As the levels progress it requires advanced accessibility options such as being able to stop or pause moving objects, providing subtitles on any video content, text transcripts for an audio content, among many other things. For all the details for each level of compliance please visit the official WCAG 2.0 Website.

 

So, what’s my deadline?

 

As for the deadlines they are as follows:

Government Related Deadlines:

 

1.      January 1, 2012 – All new websites from The Government of Ontario and the Legislative Assembly must conform with WCAG 2.0 Level AA

2.      January 1, 2016 – All websites from The Government of Ontario and the Legislative Assembly must conform with WCAG 2.0 Level AA

Public Sector Organizations and Large Organizations (20+ Employees)

 

1.      January 1, 2014 – All new websites must conform with WCAG 2.0 Level A

2.      January 1, 2021 – All websites must conform with WCAG 2.0 Level AA

 

Well, that says nothing about small business; so why should I care?

You are correct; it makes no mention of small business deadlines and currently small businesses do not need to be in compliance. However, with an aging baby-boomer population a growing number of potential clients or customers will have visibility or hearing issues. Is it not in your best interest to make sure that everyone has the ability to access and use your website without difficulty? If not, how many potential clients or customers are you sending to your accessibility compliant competitor’s website?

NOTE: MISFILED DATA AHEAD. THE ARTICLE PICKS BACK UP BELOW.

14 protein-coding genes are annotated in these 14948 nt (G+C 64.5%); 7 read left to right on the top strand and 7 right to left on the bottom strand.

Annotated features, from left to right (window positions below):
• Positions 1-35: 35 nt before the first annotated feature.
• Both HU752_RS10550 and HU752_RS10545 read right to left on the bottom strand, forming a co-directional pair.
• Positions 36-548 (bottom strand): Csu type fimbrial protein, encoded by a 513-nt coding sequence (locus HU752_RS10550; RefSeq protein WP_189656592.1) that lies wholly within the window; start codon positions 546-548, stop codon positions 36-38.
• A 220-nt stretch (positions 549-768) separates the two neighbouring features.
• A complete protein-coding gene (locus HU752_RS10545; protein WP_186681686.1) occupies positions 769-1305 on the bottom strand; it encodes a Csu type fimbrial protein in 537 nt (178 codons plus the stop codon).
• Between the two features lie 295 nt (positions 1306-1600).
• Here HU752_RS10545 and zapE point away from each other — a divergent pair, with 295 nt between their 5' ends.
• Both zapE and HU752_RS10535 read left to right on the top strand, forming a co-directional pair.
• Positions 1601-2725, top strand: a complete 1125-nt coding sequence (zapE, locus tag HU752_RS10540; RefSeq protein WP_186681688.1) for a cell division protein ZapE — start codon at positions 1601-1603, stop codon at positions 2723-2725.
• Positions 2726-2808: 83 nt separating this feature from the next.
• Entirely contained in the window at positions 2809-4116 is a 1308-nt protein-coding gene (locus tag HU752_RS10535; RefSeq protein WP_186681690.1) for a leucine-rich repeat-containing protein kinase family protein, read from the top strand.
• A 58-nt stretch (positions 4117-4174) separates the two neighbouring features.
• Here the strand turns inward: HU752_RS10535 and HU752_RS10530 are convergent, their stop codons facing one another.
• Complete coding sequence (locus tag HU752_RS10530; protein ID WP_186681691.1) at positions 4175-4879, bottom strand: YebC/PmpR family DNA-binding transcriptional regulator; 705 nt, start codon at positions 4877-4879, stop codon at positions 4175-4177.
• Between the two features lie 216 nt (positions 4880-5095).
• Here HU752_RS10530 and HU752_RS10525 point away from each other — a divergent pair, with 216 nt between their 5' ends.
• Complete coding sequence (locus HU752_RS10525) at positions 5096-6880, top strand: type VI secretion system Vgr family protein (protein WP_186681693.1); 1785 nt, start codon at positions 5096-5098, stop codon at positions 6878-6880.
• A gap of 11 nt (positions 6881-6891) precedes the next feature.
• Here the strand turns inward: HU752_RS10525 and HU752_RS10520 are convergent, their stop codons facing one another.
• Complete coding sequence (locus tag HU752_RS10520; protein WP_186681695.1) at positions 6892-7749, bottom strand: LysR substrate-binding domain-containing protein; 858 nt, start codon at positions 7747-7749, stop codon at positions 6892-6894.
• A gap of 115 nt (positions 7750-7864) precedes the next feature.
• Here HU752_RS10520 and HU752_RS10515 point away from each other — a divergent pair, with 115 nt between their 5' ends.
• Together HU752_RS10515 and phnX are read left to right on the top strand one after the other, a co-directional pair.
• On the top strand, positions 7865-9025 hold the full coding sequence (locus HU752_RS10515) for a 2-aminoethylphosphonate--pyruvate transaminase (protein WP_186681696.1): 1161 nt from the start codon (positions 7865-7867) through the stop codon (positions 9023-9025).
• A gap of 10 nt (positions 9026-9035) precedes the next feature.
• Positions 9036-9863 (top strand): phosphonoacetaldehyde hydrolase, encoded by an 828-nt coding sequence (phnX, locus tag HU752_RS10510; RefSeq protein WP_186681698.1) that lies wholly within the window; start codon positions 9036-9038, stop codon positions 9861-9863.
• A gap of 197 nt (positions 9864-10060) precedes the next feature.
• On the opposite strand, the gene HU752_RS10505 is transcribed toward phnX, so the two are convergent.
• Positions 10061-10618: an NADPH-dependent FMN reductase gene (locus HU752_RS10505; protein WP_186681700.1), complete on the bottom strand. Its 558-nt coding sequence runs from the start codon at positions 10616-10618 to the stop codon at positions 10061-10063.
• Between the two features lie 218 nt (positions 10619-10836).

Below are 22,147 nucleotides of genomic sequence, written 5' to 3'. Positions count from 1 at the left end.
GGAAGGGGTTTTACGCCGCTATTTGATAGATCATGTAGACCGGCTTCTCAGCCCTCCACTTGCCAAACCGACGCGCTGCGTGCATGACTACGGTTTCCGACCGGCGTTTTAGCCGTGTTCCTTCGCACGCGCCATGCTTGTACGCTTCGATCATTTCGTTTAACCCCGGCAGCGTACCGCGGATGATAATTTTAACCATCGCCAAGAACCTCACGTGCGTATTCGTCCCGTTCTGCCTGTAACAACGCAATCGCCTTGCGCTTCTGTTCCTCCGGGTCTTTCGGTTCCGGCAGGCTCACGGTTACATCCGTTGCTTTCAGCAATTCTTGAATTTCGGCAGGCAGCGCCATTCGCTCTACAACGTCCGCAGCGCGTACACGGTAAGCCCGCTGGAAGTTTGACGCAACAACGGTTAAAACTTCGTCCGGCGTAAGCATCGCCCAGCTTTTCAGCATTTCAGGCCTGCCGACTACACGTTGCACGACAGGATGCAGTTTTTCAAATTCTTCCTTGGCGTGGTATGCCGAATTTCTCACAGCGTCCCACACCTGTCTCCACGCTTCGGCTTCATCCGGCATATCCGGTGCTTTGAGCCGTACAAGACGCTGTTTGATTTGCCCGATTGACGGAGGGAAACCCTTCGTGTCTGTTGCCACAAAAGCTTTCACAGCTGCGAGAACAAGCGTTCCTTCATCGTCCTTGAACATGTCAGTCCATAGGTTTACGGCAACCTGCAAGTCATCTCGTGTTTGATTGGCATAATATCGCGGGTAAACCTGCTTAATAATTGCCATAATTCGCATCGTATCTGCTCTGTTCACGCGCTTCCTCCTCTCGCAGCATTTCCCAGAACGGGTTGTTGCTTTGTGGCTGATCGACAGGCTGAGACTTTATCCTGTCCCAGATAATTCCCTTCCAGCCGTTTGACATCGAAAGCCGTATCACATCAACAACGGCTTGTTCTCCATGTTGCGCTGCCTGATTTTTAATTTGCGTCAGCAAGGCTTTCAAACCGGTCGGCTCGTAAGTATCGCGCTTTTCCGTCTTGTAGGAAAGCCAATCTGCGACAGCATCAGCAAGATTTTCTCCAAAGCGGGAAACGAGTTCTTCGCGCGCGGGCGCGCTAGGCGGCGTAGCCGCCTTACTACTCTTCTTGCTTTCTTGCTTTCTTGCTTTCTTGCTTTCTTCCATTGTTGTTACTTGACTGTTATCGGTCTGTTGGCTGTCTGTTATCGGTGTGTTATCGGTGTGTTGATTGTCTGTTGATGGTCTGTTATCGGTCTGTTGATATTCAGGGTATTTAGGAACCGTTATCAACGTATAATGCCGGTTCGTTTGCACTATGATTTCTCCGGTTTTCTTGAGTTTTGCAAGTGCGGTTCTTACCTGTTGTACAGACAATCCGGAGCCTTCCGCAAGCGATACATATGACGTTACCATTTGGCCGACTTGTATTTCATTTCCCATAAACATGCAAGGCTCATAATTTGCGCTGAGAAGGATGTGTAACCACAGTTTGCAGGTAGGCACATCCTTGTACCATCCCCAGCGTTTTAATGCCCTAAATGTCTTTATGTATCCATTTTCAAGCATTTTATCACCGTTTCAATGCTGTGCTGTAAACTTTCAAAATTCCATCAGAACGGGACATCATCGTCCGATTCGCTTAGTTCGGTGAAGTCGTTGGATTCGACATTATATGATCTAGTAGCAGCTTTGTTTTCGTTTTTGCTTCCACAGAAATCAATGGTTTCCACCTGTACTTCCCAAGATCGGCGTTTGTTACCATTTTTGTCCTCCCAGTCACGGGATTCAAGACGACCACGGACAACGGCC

Okay, point taken but what’s it going to cost me?

That’s impossible to say without doing an analysis of your current website and what level of compliance you want to meet. Every web developer is different so do some research and find one that meets your needs the best and has the capability to meet all levels of compliance.

You said you had some useful tips or hints?

Here are a few tips and hints, plus all the links you might want to learn more about the Accessibility for Ontarians with Disabilities Act.

1.      The biggest suggestion that can be made is if you are in the process of having a website developed or planning on it soon, speak with the web developer and ask if they are keeping these accessibility guidelines. You might as well be proactive about it because you never know when the Act could change to include small businesses.

2.      Research the different levels of compliance and work towards one that is in your budget and progress further if necessary. Make sure if you are having a site built now that expandability to meet these needs is possible without a complete redesign.

3.      Meeting accessibility guidelines has its upside. Several of the elements required in compliance are also key elements that major search engines look for so your site could see a boost in its search engine rankings.

Here’s the list of excellent resources to further your knowledge of accessibility on the web:

Accessibility for Ontarians with Disabilities Act http://www.e-laws.gov.on.ca/html/source/regs/english/2011/elaws_src_regs_r11191_e.htm#BK15

 

How to meet WCAG 2.0http://www.w3.org/WAI/WCAG20/quickref/

WCAG 2.0 Checklist http://webaim.org/standards/wcag/WCAG2Checklist.pdf

If you have any further questions regarding accessibility and your website please don’t hesitate to contact us today and we will do a complimentary verbal accessibility assessment with you.